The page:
Man murdered by teen friend ‘soft-natured’ and loved Christmas

Mother of Paul Curran said she had suffered mental health issues due to her son’s death

The mother of a man who was murdered in Dublin last year by a teenager has said her son was a soft-natured boy who loved Christmas.

Graham McEvoy (19), of Captain's Road in Crumlin, was found guilty on Monday of the murder of Paul "Paulie" Curran (23) at Seagull House on the Crumlin Road in Dublin on July 16th, 2016.

McEvoy pleaded guilty to manslaughter but this was rejected and he underwent a week-long trial at the Central Criminal Court.

Mr Justice Patrick McCarthy yesterday (tue) sentenced McEvoy to life imprisonment.


Mr Curran's mother, Elizabeth Curran, was not present in court but wrote a statement which was read out by prosecution counsel Conor Devally SC.

She said she had suffered mental health issues as a result of her son’s death and is often afraid to leave her home in case she meets friends or family of her son’s murderer.

Ms Curran said her son was kind and well-loved and loved Christmas and giving presents.

“Christmas will never be the same again,” she added.


Describing Paul as soft-natured, she said he would console anyone who was upset and if a person cried he was so gentle he would cry with them.

The trial heard that during Garda interviews McEvoy described Mr Curran as his "best friend".

However, Ms Curran said McEvoy was not a friend of her son and that he was a bully. She has difficulty knowing that her son called out for her as he was dying and found it difficult that she was not there to take care of him when he needed her most.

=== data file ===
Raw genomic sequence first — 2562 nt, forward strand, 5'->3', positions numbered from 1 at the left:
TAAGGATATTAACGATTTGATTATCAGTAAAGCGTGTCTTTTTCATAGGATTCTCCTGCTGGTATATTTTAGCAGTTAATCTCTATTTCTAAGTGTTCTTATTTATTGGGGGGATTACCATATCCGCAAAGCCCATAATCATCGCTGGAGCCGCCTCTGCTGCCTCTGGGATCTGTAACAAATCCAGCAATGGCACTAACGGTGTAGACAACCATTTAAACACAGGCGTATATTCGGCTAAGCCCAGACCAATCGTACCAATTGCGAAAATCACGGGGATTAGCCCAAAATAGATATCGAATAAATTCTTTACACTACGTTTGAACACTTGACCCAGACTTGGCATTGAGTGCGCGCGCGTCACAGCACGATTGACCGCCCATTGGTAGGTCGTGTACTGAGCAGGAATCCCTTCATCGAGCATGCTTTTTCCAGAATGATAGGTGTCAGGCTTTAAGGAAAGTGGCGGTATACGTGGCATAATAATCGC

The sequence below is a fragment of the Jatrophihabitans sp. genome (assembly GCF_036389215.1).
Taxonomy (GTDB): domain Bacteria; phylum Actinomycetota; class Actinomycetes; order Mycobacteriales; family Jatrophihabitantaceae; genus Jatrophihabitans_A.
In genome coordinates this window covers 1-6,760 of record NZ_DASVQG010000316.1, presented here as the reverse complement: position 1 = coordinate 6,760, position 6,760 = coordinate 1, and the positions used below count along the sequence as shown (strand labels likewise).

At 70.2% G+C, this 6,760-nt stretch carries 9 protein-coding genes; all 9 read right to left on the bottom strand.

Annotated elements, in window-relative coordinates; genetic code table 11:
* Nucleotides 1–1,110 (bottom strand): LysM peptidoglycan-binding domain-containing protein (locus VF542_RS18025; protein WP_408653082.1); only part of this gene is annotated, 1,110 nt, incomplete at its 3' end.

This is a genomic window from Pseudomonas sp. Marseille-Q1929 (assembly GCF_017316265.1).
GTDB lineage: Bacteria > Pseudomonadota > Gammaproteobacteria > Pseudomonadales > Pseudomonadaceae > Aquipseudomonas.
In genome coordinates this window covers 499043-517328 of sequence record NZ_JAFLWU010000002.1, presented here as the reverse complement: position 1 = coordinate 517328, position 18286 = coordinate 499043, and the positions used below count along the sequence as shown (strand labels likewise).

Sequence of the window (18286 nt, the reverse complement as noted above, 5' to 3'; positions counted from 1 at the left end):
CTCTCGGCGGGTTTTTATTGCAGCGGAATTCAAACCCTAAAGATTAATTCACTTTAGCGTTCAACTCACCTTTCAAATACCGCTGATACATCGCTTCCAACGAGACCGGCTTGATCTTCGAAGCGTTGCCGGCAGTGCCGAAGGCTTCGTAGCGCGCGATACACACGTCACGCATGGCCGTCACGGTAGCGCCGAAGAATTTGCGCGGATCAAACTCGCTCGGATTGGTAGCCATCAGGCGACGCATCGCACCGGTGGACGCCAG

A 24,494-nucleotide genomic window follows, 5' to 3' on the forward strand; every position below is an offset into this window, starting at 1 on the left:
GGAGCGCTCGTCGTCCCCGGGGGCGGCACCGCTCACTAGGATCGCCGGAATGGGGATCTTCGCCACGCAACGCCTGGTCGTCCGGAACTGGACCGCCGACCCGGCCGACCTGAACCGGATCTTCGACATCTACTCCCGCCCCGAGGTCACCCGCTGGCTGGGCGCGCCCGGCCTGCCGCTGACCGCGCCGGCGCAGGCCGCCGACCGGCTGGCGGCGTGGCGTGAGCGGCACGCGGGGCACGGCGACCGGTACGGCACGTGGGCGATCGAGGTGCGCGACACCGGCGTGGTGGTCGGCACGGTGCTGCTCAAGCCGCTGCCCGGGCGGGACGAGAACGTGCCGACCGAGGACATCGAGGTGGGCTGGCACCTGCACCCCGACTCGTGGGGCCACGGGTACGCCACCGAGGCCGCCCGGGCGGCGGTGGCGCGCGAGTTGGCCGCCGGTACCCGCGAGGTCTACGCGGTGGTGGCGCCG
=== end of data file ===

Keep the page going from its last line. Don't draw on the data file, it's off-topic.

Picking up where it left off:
She also said she could not believe her son would have carried a knife, as was stated by McEvoy who told gardaí that Mr Curran pulled a knife on him and tried to cut him.

Defence counsel Barry White SC told the court his client’s education ceased when he was 14 and that he had a drug problem. He was living a chaotic lifestyle at the time of Mr Curran’s killing and, although he had previous convictions for drugs and motor offences, he had no convictions for violent offences prior to this.

Det Sgt Dan Kelly agreed with Mr White that McEvoy appeared genuinely distressed when talking about the stabbing during interviews with gardaí.

Mr White also asked the court to note that when McEvoy told members of his family, following the delivery of the jury’s verdict on Monday: “Don’t worry, it’s only a few more years,” that this was not bravado.

He said his client’s family was “extremely distressed” and he was trying to dispel their distress.

Mr White also indicated an intention to appeal the verdict.